Now that we are (at last) less diffident about our own music, English programmes are becoming increasingly popular.

The Goldfield, barely three years old as a group but of slightly riper years as individuals, are already specialists in this area. They appeared on Wednesday as a piano quintet.

To the advertised Ireland, Bridge and Elgar, they added a zesty string trio by William Alwyn, written in 1959. Its four movements are uneven, but the central two benefited from the Goldfield’s rhythmic vitality and precise chording respectively.

Elsewhere Alwyn’s deliberate severity was never less than absorbing: his day will come.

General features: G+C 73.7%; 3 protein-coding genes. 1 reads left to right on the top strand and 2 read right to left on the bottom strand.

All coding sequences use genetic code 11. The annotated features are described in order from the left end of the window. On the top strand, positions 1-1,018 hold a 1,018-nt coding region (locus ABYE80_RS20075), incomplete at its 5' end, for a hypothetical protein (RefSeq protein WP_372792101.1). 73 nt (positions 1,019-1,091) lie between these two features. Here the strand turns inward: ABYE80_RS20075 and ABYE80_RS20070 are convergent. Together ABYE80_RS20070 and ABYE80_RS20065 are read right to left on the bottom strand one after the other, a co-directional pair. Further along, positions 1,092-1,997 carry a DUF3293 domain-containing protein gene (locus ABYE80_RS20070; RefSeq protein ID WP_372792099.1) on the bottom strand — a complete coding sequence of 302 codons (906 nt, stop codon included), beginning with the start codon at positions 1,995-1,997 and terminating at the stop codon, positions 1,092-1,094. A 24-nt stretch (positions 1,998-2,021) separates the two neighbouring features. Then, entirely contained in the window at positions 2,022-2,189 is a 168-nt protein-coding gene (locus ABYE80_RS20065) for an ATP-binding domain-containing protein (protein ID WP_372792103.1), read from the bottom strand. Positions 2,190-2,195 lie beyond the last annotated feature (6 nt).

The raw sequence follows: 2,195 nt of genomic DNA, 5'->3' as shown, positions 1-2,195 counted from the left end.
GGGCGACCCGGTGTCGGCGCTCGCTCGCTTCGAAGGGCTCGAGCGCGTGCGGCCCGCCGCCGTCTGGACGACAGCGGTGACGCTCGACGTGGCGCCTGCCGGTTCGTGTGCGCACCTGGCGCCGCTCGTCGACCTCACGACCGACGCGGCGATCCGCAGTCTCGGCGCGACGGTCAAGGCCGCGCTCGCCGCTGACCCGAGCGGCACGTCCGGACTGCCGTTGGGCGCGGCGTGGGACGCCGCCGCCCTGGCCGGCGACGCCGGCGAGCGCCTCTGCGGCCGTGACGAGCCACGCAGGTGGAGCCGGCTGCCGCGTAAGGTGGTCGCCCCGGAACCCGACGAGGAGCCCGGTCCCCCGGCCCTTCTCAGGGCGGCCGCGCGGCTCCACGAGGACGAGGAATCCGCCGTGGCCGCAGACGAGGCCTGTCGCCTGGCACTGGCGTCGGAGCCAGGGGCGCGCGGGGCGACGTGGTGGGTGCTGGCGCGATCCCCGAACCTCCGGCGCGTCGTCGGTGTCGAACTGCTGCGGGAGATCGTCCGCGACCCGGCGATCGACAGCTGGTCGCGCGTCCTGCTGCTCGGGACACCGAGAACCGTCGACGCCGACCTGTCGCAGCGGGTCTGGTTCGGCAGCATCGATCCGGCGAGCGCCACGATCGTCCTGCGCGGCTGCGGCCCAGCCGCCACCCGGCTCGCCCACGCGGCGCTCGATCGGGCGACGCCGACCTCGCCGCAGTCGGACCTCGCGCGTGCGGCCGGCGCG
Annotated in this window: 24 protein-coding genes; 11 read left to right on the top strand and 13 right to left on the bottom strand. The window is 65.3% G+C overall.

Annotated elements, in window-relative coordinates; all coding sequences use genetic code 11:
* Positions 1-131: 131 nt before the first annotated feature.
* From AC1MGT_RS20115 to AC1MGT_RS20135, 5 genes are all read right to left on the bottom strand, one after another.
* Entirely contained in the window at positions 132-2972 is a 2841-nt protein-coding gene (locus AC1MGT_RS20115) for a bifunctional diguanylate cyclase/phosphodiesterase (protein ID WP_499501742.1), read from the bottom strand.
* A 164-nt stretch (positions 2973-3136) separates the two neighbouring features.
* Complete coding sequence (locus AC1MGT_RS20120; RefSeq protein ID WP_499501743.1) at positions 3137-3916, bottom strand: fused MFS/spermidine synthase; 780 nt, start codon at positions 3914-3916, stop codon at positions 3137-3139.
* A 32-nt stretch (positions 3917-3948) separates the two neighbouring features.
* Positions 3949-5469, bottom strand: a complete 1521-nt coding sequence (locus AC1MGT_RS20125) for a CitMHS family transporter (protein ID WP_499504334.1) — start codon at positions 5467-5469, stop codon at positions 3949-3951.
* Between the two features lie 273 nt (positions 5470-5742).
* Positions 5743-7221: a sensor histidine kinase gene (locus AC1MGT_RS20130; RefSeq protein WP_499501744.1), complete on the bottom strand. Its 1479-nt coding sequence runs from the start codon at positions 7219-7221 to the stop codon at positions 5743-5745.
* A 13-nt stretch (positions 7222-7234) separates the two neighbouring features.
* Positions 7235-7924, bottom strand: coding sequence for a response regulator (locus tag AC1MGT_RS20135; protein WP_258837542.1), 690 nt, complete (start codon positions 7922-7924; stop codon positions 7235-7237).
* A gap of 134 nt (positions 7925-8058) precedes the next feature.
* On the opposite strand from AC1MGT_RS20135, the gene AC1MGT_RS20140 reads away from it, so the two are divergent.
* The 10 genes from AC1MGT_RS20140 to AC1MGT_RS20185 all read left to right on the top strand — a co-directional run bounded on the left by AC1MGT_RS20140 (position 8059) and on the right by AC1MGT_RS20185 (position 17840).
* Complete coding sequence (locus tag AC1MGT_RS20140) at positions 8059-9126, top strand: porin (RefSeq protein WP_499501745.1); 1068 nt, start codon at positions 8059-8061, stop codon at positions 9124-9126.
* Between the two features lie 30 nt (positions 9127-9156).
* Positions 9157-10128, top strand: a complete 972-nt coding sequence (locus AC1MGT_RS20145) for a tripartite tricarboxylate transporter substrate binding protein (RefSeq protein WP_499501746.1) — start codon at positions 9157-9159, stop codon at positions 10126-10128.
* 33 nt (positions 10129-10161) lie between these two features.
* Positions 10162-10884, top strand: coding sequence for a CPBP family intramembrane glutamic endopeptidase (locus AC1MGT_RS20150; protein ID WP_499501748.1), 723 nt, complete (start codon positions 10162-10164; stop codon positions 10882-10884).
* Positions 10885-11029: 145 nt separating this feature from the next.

Bridge’s Piano Quintet, completed in 1912, stands fascinatingly with one foot in its own century and one in the 19th. The Goldfield brought warmth and passion, not just to its skittish central scherzo, but to its three adagios, and engineered a smooth accumulation of tension in the finale.

The whimsical changes in Ireland’s Second Piano Trio reflect its origins in the First World War. Its brooding opening bars colour the whole piece. Such was the Goldfield’s conviction that it emerged as a coherent set of variations.

In contrast, Elgar’s Piano Quintet is altogether sunnier, dating from the immediate post-First World War years. Here the group was especially alive to its spirit of dance. Claire Hammond worked wonders of restraint in the elaborate piano role.

The Adagio might have been less leisurely, but its ending was properly sinister. The Goldfield is a group to watch.